3. ^ Marshall, John (2013) [1960], A Guide to Taxila, Cambridge University Press, pp. 1–, ISBN 978-1-107-61544-1 Quote: "Here also, in ancient days, was the meeting-place of three great trade-routes , one, from Hindustan and Eastern India, which was to become the `royal highway' described by Megasthenes as running from Pataliputra to the north-west of the Maurya empire; the second from Western Asia through Bactria, Kapisi and Pushkalavati and so across the Indus at Ohind to Taxila; and the third from Kashmir and Central Asia by way of the Srinagar valley and Baramula to Mansehra and so down the Haripur valley. These three trade-routes, which carried the bulk of the traffic passing by land between India and Central and Western Asia, played an all-important part in the history of Taxila. (page 1)"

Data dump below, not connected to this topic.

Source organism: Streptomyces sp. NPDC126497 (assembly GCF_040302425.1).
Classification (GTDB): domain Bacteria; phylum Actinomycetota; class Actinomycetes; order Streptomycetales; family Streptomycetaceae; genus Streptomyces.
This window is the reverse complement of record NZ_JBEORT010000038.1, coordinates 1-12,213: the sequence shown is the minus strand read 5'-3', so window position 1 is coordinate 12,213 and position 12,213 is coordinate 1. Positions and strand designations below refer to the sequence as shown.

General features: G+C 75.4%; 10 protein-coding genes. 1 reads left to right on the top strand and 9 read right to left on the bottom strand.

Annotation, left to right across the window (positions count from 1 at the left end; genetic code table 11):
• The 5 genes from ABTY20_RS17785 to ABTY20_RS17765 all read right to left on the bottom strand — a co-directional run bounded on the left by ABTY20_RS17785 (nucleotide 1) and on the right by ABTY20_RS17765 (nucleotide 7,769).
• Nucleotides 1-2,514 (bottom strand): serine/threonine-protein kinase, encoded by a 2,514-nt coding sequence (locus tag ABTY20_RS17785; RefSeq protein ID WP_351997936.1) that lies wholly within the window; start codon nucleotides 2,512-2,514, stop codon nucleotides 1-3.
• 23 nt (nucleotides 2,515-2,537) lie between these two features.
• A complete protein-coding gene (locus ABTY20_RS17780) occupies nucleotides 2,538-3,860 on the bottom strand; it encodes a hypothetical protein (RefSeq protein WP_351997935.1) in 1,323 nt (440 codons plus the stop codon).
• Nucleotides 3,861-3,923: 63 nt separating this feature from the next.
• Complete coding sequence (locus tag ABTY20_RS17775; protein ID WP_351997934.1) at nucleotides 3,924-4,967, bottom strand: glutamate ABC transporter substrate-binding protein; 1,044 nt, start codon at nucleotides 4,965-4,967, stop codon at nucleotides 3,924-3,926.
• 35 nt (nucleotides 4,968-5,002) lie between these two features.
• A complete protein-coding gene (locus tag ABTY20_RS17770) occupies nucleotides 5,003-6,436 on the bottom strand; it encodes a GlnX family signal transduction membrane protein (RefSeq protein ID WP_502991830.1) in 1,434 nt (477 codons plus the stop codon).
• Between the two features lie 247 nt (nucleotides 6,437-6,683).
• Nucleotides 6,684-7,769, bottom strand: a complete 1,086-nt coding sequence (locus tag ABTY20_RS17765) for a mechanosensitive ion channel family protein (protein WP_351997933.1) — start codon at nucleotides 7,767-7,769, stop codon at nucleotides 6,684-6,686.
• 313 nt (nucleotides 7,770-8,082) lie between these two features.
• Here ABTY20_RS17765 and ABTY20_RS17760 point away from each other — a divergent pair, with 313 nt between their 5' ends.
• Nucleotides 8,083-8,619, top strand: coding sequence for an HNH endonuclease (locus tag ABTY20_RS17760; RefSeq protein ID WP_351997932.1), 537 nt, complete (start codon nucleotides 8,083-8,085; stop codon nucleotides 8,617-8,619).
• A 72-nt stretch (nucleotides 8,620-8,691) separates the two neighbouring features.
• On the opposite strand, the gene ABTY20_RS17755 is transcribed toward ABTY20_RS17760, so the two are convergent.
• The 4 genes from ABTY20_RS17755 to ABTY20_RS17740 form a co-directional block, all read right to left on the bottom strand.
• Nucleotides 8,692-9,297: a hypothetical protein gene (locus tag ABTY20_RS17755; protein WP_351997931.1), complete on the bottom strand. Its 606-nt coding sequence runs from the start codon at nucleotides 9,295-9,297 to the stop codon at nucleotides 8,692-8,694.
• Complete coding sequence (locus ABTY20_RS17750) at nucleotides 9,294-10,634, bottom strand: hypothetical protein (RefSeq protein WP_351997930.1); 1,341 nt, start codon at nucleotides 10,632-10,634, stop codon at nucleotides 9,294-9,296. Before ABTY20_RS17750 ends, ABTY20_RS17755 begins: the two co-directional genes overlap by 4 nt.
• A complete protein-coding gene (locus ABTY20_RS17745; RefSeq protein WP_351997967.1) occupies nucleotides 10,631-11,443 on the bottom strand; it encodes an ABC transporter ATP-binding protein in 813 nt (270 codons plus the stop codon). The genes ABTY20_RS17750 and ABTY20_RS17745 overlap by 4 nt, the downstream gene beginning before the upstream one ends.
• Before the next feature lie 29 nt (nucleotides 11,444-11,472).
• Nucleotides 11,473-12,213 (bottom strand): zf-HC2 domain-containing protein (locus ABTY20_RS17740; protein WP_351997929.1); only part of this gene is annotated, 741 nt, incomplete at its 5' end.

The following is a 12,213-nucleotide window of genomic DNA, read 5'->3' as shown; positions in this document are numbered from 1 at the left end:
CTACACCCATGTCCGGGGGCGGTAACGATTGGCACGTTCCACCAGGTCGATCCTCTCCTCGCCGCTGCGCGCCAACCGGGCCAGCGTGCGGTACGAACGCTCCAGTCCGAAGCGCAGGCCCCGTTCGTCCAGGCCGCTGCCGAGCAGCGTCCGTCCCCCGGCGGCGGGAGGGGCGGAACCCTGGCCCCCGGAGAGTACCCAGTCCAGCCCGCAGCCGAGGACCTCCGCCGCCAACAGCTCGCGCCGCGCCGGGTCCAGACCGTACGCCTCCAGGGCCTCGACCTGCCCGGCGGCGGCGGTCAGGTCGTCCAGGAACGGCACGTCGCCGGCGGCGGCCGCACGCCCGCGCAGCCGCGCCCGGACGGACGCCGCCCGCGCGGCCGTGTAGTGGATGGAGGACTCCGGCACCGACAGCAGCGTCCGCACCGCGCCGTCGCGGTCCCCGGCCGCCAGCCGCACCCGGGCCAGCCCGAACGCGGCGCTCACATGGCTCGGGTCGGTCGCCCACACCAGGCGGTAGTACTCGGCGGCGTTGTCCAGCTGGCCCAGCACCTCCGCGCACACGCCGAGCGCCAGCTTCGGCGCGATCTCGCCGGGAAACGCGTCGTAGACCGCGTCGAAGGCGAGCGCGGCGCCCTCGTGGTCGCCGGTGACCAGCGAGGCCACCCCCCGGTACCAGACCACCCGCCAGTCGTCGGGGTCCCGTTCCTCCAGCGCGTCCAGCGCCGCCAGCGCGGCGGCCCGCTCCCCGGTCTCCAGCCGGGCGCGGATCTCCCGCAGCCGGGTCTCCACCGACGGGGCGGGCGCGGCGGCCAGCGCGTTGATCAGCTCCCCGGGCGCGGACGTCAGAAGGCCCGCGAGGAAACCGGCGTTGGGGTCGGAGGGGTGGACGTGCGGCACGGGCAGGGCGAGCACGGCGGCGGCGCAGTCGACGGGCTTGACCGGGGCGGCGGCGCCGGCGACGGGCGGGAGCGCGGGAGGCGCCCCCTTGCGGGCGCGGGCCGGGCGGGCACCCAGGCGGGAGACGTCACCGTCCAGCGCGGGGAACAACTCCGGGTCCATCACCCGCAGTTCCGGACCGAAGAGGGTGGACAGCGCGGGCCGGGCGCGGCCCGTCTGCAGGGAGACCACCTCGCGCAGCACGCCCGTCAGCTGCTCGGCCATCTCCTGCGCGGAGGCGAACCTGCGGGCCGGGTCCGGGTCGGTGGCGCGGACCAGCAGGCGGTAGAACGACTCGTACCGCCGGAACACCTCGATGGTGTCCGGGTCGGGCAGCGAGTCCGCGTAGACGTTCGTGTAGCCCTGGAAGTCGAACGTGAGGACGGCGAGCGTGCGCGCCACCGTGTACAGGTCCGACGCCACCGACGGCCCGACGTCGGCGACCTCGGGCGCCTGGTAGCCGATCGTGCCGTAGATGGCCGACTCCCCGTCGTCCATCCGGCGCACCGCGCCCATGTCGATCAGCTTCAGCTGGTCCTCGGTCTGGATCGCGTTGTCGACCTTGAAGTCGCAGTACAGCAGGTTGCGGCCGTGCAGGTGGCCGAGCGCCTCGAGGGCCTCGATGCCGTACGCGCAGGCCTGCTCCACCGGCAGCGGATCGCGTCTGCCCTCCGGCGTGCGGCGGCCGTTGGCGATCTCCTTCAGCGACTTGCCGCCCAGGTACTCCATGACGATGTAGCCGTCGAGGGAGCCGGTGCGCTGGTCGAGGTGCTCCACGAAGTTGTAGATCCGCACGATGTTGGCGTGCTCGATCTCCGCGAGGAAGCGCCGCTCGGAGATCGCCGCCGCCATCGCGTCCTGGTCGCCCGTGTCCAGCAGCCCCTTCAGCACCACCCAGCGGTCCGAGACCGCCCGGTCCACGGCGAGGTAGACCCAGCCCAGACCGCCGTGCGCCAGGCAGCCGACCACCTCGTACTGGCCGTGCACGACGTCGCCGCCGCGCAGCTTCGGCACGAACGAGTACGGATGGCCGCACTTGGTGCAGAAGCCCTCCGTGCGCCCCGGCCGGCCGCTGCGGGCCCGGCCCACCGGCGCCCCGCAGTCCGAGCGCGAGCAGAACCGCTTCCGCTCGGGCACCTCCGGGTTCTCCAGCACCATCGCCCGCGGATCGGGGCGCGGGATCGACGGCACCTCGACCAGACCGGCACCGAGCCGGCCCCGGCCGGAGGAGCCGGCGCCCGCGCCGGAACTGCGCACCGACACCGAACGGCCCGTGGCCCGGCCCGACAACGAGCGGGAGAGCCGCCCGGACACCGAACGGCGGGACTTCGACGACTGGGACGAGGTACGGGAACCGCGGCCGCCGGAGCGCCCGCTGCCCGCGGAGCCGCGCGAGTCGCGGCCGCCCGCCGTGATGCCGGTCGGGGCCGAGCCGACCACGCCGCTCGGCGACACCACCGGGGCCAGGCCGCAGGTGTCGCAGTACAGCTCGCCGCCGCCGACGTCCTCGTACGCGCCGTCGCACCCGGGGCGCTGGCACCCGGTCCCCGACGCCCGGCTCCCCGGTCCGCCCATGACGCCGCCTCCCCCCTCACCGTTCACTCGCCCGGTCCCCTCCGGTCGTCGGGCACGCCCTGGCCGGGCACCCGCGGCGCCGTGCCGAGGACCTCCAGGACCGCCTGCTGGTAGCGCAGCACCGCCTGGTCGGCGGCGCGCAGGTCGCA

4. ^ Petraglia, Michael D.; Allchin, Bridget (2007), "Human evolution and culture change in the Indian subcontinent", in Michael Petraglia, Bridget Allchin, The Evolution and History of Human Populations in South Asia: Inter-disciplinary Studies in Archaeology, Biological Anthropology, Linguistics and Genetics, Springer, ISBN 978-1-4020-5562-1
  5. ^ Parth R. Chauhan. "An Overview of the Siwalik Acheulian & Reconsidering Its Chronological Relationship with the Soanian – A Theoretical Perspective". Sheffield Graduate Journal of Archaeology. University of Sheffield. Archived from the original on 4 January 2012. Retrieved 22 December 2011.